Now in its 47th year, the Chicago International Film Festival is the longest-running competitive film festival in North America. The Festival was started in 1964 by filmmaker and graphic artist Michael Kutza to provide an alternative to the commercial Hollywood movies that dominated the city’s theaters. The Festival opened in 1965 at the Carnegie Theater, where King Vidor, Bette Davis, and Stanley Kramer were honored for their contributions to American cinema. Since then, the Festival has grown to become a world-renowned annual event. The Festival is dedicated to fostering better understanding between cultures and to making a positive contribution to the art form of the moving image.
The Festival has a rich history of discovering hundreds of ground-breaking directors such as: Martin Scorsese, John Carpenter, Taylor Hackford, Susan Seidelman, Victor Nunez (United States); Wim Wenders, Rainer Werner Fassbinder (Germany); Bertrand Tavernier (France); Peter Weir (Australia); Dariush Mehrjui (Iran); Mike Leigh, Alan Parker, Michael Apted, Peter Greenaway (Great Britain); Vincent Ward (New Zealand); Krzysztof Kieslowski, Krzysztof Zanussi (Poland); Dusan Makavejev (Yugoslavia); Victor Erice (Spain); Jan Troell (Sweden); and Maria Louisa Bemberg (Argentina), to name just a few!
Seeking out the best in international cinema, the Festival has opened windows to a world of film previously or otherwise unavailable in Chicago. In 2010, the Festival showcased the work of the world’s top filmmakers and fresh talent alike, presenting more than 150 films from 50 countries. The films are all Chicago premieres and many are world or U.S. premieres. Most of the films shown at the Festival will not gain a wide release, secure a U.S. distributor, or become available on video. Therefore, the Festival provides local audiences with a unique opportunity to discover a range of films that would otherwise be unavailable to them. In addition, at more than half of the screenings each year, filmgoers have the rare and exciting chance to meet directors, actors, and actresses who introduce their films and hold discussion sessions after the screenings. In 2010, our guests included Danny Boyle, Edward Norton, Forest Whitaker, Guillermo del Toro, Ed Burns, Alan Cumming, and David Schwimmer.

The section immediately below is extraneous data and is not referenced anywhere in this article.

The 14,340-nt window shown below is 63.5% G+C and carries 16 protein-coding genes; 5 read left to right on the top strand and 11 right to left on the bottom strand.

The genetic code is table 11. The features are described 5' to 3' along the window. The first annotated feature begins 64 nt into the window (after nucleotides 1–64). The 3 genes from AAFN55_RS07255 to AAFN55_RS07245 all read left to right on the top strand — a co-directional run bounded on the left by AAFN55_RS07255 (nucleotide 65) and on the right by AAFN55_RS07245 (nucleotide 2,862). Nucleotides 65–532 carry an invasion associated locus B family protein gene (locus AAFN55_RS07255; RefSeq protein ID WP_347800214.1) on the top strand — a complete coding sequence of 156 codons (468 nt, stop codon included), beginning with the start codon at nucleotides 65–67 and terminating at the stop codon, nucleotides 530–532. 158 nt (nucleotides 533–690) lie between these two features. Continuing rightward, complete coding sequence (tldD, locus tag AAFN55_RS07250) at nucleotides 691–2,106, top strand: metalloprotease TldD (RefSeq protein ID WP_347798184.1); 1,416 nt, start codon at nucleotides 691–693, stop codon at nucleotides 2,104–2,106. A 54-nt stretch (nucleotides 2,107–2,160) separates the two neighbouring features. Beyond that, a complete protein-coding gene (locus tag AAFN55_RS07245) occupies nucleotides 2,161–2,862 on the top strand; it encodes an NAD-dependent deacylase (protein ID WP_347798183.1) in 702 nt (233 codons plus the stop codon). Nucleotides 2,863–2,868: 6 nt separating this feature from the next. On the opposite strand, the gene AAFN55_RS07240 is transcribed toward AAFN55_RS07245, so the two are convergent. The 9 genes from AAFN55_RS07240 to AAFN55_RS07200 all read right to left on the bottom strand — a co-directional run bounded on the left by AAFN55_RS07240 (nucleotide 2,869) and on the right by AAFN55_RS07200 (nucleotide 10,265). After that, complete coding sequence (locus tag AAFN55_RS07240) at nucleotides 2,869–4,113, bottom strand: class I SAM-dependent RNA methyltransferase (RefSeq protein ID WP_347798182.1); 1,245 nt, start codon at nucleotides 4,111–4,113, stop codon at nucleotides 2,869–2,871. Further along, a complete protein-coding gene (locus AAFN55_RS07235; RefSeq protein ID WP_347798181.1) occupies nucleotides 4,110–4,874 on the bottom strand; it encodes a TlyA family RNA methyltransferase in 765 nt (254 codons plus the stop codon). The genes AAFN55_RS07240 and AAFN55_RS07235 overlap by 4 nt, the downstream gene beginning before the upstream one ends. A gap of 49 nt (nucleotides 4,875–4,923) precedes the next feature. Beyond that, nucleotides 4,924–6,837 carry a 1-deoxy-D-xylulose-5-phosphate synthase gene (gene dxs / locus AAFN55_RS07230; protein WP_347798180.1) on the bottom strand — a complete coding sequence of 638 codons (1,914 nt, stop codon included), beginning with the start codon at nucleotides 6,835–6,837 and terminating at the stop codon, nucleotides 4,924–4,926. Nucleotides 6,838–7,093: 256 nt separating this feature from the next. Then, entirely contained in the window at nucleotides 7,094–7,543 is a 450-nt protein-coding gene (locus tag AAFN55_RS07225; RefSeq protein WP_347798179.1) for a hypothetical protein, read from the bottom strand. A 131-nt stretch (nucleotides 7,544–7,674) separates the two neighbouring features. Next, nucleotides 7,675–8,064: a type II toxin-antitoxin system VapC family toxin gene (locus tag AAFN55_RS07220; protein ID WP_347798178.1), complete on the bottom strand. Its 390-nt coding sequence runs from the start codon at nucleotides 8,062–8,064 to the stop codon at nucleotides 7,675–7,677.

Some have thought they were Charlie Chaplin's eyes (including Mr. Chaplin), others thought they were Liza Minnelli's (including Ms. Minnelli). However, those intriguing eyes on the Chicago International Film Festival logo belong to a combination of silent screen sirens. All legendary. Theda Bara, Pola Negri and Mae Murray. These ladies vamped it up in countless films at the dawn of cinema. The logo is a rendering of all three! Created by Festival Founder and Artistic Director Michael Kutza, has become internationally recognized as an image that represents both the allure of the silver screen and the cinematic celebration that takes place every year in Chicago.
Each year the festival specializes in showcasing the greatest directors, the freshest visions, and the strongest cinematic stories. The silent star Celluloid hero, with her heavily mascared eyes, continues to be the Festival's guiding vision since 1964.